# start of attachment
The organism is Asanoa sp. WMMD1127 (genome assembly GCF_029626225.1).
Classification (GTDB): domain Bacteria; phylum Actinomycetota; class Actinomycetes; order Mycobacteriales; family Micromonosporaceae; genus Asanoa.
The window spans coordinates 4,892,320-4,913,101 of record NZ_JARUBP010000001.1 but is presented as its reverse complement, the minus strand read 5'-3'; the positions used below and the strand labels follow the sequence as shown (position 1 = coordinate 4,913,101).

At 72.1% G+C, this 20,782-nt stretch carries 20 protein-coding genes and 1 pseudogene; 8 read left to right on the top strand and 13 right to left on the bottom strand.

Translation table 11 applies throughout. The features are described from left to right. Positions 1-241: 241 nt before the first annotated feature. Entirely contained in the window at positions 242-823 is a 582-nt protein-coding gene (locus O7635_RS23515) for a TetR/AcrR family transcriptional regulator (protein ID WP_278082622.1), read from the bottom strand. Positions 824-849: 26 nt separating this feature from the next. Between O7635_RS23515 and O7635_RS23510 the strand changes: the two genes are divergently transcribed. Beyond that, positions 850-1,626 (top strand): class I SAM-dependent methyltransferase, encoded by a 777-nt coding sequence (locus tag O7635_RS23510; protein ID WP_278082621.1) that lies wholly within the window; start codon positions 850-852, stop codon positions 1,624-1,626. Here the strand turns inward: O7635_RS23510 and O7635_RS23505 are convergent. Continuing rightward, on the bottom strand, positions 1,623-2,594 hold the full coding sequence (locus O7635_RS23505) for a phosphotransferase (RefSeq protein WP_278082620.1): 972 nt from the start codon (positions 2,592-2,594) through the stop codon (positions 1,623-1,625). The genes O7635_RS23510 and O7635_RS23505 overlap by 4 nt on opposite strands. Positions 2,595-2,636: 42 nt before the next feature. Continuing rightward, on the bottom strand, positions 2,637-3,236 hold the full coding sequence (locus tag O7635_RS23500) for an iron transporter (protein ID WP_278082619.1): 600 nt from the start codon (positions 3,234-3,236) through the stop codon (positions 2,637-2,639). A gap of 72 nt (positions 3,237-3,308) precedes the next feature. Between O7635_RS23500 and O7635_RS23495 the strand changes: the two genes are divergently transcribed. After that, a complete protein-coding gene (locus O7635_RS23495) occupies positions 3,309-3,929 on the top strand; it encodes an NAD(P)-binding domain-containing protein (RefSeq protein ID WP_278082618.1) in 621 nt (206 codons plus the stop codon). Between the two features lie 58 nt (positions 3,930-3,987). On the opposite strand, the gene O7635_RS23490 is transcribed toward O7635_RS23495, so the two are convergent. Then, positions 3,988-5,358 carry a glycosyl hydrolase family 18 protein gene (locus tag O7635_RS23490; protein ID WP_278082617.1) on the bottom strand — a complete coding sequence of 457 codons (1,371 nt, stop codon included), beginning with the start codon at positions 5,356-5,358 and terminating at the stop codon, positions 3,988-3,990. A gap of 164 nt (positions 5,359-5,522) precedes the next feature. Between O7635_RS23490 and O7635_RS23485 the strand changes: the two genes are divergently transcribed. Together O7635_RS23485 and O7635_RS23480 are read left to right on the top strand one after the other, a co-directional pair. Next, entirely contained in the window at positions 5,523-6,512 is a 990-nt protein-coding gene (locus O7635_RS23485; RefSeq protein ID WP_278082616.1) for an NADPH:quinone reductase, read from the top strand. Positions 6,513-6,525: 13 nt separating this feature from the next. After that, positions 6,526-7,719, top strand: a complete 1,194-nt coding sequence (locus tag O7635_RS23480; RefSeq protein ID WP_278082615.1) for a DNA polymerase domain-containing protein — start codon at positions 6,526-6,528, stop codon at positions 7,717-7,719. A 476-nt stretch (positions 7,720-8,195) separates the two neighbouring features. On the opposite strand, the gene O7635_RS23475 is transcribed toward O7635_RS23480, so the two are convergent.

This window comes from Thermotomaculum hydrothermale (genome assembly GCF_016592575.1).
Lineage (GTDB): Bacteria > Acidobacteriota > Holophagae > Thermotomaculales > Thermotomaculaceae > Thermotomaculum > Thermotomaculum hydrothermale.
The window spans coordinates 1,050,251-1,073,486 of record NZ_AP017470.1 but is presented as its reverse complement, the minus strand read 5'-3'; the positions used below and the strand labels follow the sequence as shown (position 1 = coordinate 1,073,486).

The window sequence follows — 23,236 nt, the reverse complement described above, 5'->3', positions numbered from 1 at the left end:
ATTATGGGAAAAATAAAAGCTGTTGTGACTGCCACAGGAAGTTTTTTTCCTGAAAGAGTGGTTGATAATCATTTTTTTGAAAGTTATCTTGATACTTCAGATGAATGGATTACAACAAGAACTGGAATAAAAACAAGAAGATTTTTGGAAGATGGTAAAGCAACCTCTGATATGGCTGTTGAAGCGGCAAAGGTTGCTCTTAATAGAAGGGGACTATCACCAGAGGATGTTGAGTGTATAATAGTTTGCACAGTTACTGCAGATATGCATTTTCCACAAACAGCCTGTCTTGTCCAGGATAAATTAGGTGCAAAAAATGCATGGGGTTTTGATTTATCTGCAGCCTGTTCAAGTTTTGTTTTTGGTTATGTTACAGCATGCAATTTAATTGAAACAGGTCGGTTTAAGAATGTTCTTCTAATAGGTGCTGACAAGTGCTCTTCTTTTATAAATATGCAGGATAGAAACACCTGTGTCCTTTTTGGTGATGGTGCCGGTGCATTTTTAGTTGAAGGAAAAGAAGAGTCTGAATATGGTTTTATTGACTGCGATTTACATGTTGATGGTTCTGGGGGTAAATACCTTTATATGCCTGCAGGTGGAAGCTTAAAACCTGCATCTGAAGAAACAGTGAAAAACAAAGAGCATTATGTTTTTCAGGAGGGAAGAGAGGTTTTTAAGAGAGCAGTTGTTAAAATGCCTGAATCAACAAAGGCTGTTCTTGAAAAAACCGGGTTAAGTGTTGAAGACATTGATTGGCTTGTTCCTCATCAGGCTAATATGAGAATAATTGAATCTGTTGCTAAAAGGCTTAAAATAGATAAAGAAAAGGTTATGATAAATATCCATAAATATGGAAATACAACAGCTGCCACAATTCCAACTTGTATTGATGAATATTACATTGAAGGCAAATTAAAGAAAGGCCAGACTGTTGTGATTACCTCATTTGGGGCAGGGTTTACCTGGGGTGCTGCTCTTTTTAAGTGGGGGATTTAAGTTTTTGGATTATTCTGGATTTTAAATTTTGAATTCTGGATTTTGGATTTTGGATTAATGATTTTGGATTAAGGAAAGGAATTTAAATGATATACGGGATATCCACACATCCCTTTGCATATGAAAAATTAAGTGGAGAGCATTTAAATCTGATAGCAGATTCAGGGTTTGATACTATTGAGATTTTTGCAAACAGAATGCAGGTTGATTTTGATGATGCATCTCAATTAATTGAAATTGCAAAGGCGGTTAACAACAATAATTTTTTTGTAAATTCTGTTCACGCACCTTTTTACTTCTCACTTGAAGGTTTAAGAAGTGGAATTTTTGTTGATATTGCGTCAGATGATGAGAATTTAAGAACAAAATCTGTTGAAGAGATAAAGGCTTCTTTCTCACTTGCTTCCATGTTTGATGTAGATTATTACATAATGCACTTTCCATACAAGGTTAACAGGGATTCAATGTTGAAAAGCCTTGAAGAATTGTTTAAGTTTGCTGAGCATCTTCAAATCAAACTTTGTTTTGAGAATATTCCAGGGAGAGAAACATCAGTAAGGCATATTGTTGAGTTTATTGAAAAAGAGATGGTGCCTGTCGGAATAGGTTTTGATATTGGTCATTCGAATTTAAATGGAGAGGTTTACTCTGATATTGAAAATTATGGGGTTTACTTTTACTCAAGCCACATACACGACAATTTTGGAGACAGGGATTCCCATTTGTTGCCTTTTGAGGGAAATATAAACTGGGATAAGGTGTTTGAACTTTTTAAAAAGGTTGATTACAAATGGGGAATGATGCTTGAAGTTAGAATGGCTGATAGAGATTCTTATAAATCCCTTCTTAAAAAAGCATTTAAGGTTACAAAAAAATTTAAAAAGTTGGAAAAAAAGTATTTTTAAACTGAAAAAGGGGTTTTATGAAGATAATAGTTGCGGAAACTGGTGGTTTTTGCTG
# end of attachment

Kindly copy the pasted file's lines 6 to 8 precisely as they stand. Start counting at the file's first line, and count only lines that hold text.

This window comes from Thermotomaculum hydrothermale (genome assembly GCF_016592575.1).
Lineage (GTDB): Bacteria > Acidobacteriota > Holophagae > Thermotomaculales > Thermotomaculaceae > Thermotomaculum > Thermotomaculum hydrothermale.
The window spans coordinates 1,050,251-1,073,486 of record NZ_AP017470.1 but is presented as its reverse complement, the minus strand read 5'-3'; the positions used below and the strand labels follow the sequence as shown (position 1 = coordinate 1,073,486).